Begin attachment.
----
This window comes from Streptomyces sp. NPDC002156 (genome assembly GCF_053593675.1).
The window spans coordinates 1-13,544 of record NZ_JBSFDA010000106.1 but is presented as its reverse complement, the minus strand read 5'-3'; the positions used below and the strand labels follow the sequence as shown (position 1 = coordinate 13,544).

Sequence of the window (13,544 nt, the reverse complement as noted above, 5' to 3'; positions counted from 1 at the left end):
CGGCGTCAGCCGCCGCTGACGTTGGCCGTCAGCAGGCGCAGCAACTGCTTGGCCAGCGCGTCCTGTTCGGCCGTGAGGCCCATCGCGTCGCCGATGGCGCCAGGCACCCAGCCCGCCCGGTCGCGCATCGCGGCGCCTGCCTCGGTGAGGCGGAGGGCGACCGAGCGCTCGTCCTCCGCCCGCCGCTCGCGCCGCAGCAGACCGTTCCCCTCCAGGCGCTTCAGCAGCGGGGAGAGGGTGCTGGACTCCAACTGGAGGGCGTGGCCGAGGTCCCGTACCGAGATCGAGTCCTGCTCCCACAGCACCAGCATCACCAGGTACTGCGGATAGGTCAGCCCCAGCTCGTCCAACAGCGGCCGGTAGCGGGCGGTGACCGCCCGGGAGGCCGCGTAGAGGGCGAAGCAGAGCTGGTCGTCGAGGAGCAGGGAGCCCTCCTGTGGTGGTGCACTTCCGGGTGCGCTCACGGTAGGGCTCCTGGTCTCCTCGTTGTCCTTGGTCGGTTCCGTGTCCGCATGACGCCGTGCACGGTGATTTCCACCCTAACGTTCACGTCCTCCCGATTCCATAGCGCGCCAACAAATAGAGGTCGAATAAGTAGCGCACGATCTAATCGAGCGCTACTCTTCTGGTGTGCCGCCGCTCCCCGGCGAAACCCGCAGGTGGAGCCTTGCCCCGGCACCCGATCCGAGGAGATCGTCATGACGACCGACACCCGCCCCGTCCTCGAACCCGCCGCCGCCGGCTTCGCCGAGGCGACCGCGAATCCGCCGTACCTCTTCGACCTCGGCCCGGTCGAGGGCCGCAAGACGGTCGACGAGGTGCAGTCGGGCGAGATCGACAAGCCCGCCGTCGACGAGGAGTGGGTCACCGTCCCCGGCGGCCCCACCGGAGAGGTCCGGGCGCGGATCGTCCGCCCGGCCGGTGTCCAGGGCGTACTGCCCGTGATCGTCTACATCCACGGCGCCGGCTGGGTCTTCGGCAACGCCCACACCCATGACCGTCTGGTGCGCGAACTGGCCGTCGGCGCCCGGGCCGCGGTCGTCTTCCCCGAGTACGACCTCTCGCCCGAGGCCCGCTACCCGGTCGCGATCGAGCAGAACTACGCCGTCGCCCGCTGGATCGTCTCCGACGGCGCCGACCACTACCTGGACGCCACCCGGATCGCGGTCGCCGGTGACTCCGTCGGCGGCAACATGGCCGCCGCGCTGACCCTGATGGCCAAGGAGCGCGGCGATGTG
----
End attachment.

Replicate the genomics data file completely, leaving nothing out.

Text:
This window comes from Streptomyces sp. NPDC002156 (genome assembly GCF_053593675.1).
The window spans coordinates 1-13,544 of record NZ_JBSFDA010000106.1 but is presented as its reverse complement, the minus strand read 5'-3'; the positions used below and the strand labels follow the sequence as shown (position 1 = coordinate 13,544).

Sequence of the window (13,544 nt, the reverse complement as noted above, 5' to 3'; positions counted from 1 at the left end):
CGGCGTCAGCCGCCGCTGACGTTGGCCGTCAGCAGGCGCAGCAACTGCTTGGCCAGCGCGTCCTGTTCGGCCGTGAGGCCCATCGCGTCGCCGATGGCGCCAGGCACCCAGCCCGCCCGGTCGCGCATCGCGGCGCCTGCCTCGGTGAGGCGGAGGGCGACCGAGCGCTCGTCCTCCGCCCGCCGCTCGCGCCGCAGCAGACCGTTCCCCTCCAGGCGCTTCAGCAGCGGGGAGAGGGTGCTGGACTCCAACTGGAGGGCGTGGCCGAGGTCCCGTACCGAGATCGAGTCCTGCTCCCACAGCACCAGCATCACCAGGTACTGCGGATAGGTCAGCCCCAGCTCGTCCAACAGCGGCCGGTAGCGGGCGGTGACCGCCCGGGAGGCCGCGTAGAGGGCGAAGCAGAGCTGGTCGTCGAGGAGCAGGGAGCCCTCCTGTGGTGGTGCACTTCCGGGTGCGCTCACGGTAGGGCTCCTGGTCTCCTCGTTGTCCTTGGTCGGTTCCGTGTCCGCATGACGCCGTGCACGGTGATTTCCACCCTAACGTTCACGTCCTCCCGATTCCATAGCGCGCCAACAAATAGAGGTCGAATAAGTAGCGCACGATCTAATCGAGCGCTACTCTTCTGGTGTGCCGCCGCTCCCCGGCGAAACCCGCAGGTGGAGCCTTGCCCCGGCACCCGATCCGAGGAGATCGTCATGACGACCGACACCCGCCCCGTCCTCGAACCCGCCGCCGCCGGCTTCGCCGAGGCGACCGCGAATCCGCCGTACCTCTTCGACCTCGGCCCGGTCGAGGGCCGCAAGACGGTCGACGAGGTGCAGTCGGGCGAGATCGACAAGCCCGCCGTCGACGAGGAGTGGGTCACCGTCCCCGGCGGCCCCACCGGAGAGGTCCGGGCGCGGATCGTCCGCCCGGCCGGTGTCCAGGGCGTACTGCCCGTGATCGTCTACATCCACGGCGCCGGCTGGGTCTTCGGCAACGCCCACACCCATGACCGTCTGGTGCGCGAACTGGCCGTCGGCGCCCGGGCCGCGGTCGTCTTCCCCGAGTACGACCTCTCGCCCGAGGCCCGCTACCCGGTCGCGATCGAGCAGAACTACGCCGTCGCCCGCTGGATCGTCTCCGACGGCGCCGACCACTACCTGGACGCCACCCGGATCGCGGTCGCCGGTGACTCCGTCGGCGGCAACATGGCCGCCGCGCTGACCCTGATGGCCAAGGAGCGCGGCGATGTG